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Bond euphoria swells but don’t discount autumn shock – BAML

While bonds have become the new stocks for many investors, ‘Taper Tantrum II’ remains a real threat for asset markets this autumn, warned Bank of America Merrill Lynch ahead of Fed chair Janet Yellen’s Jackson Hole speech today.


Kristen McGachey

Bonds in particular have seen “euphoric flows,” the bank said, with investors convinced that interest rates in developed markets will stay at record low levels in the short-term. BAML’s data revealed bonds had taken in $6.6bn (€5.8bn) after seeing inflows in 19 out of the past 21 weeks. 

Investment grade, high yield and municipal bonds continued their trend of consecutive weekly inflows, according to the report. Investment grade bond funds proved especially popular, hitting $3.9bn in inflows.

Government bonds was the only fixed income category to report outflows, losing $0.4bn over seven weeks.

However, investors should resist getting caught up in the current bond euphoria the bank argued, especially given Yellen’s impending speech.

Though Jackson Hole has only been a big market driver once in the past decade, the bank cautioned that the 2016 symposium has “volatility-potential” due to investor positioning in assets that rely on “zero rate” expectations and hints that have been dropped by the Fed thus far.    

“The Fed is capitulating on their forecasts of higher inflation & interest rates,” said BAML. “Market expectations of “bond-friendly, risk-on, dollar-off” dovish JH Fed have thus begun.”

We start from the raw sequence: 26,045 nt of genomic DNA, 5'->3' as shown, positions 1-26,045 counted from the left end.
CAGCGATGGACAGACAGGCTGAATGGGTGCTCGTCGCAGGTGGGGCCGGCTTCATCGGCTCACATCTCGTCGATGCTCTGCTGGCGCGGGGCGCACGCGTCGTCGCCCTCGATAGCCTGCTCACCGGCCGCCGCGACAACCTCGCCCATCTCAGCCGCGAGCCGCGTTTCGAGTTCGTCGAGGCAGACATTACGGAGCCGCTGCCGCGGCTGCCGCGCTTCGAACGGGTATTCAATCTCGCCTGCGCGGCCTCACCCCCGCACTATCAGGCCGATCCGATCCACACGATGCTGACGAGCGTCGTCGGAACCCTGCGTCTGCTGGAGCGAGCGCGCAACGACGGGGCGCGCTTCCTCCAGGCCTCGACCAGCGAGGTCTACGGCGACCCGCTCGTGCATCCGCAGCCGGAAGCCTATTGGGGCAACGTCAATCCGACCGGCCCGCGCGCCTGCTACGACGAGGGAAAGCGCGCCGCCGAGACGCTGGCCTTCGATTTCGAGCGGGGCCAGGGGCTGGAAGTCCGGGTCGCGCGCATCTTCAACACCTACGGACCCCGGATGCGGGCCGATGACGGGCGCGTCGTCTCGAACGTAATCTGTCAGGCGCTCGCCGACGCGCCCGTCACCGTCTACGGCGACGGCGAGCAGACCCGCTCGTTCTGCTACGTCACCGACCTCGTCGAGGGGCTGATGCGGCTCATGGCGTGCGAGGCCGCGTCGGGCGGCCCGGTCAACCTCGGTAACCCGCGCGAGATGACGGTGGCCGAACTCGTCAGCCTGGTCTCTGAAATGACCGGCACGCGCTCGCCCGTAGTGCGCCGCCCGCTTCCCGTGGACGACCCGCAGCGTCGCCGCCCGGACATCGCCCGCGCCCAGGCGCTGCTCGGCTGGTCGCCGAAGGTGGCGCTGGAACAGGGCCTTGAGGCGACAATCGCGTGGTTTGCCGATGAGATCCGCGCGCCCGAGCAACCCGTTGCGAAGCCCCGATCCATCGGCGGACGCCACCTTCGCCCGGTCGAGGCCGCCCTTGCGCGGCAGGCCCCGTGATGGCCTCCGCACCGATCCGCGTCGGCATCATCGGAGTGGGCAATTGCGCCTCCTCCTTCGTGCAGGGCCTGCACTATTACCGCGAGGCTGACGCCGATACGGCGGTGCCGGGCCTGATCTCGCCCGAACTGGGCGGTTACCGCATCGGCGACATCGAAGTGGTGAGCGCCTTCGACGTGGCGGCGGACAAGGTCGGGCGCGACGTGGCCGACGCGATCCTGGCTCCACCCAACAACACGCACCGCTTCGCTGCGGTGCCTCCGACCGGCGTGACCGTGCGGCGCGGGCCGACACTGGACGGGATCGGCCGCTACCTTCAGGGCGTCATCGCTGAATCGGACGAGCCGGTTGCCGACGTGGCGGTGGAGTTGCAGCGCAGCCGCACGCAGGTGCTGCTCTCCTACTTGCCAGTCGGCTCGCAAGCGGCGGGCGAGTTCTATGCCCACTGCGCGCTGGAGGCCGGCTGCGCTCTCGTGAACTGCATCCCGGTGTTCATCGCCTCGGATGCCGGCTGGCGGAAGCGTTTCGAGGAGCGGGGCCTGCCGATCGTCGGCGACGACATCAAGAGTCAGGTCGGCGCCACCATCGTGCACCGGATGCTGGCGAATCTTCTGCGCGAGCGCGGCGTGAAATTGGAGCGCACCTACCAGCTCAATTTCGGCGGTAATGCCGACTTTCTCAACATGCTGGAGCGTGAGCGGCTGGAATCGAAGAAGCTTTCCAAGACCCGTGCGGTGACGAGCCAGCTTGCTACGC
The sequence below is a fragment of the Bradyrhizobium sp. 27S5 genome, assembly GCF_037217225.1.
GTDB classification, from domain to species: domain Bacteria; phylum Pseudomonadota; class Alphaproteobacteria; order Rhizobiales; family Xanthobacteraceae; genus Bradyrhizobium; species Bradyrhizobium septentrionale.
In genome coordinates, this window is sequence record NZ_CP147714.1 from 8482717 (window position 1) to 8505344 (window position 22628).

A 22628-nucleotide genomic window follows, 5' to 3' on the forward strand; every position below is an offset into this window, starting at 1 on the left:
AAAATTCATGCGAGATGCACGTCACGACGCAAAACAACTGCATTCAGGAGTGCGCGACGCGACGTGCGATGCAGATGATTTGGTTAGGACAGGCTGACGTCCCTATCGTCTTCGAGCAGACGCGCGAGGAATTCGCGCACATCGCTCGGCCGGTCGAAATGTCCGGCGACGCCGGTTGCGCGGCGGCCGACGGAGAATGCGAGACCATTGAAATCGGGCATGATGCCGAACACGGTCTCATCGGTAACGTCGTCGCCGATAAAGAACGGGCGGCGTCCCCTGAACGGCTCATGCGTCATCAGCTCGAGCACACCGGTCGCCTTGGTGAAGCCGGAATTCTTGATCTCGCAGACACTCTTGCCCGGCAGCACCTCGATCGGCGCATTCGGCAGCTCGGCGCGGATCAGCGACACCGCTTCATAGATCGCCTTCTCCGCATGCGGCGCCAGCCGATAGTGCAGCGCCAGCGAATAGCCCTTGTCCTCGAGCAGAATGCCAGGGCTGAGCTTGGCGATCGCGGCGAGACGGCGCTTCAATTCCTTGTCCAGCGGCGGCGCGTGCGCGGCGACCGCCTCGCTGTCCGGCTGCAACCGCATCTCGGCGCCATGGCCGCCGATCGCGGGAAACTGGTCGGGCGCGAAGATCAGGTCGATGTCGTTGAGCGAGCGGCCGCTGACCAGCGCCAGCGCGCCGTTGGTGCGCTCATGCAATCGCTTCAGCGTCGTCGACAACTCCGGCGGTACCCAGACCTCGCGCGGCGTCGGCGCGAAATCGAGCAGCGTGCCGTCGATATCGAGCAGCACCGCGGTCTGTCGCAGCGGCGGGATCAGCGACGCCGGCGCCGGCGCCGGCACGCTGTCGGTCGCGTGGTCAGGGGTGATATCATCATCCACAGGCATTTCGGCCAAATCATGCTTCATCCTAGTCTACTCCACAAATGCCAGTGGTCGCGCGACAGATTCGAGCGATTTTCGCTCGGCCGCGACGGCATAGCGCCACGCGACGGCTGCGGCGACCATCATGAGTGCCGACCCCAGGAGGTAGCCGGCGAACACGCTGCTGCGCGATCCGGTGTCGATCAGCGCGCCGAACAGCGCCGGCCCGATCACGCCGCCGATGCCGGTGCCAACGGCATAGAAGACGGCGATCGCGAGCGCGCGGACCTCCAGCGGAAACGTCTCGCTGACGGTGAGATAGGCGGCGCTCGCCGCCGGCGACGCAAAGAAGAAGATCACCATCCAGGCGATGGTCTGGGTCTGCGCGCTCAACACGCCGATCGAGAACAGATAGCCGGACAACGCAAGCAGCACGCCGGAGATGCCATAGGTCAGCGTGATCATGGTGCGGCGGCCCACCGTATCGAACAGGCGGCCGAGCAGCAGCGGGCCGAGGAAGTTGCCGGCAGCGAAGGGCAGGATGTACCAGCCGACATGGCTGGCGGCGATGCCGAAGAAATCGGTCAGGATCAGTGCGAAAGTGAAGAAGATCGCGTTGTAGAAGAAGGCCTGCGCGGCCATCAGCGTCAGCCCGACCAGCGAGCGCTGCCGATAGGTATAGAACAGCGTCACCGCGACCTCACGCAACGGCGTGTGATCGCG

Meanwhile, investors were not feeling the love for equities and continued to aggressively pull out of the asset class as a December rate hike by the Fed is seen as increasingly likely. The asset class saw $4.2bn in outflows, its first outflows in three weeks, said BAML.

European equities’ longest outflow streak on record continued as the category lost $2.0bn for the 29th straight week.  US equities did not fare well either, losing $4.4bn, its largest outflow figure in 8 weeks.

The prospect of a stronger dollar also slightly deterred investors from emerging markets on the debt and equity side. EM debt only managed to rake in $0.9bn last week, which were the weakest inflows the class has seen in eight weeks.

EM equities also registered another week of marginal inflows, totalling just $30m. While BAML has not raised the sell-signal quite yet, it said another $8bn outflows over the next two weeks would be enough to do so.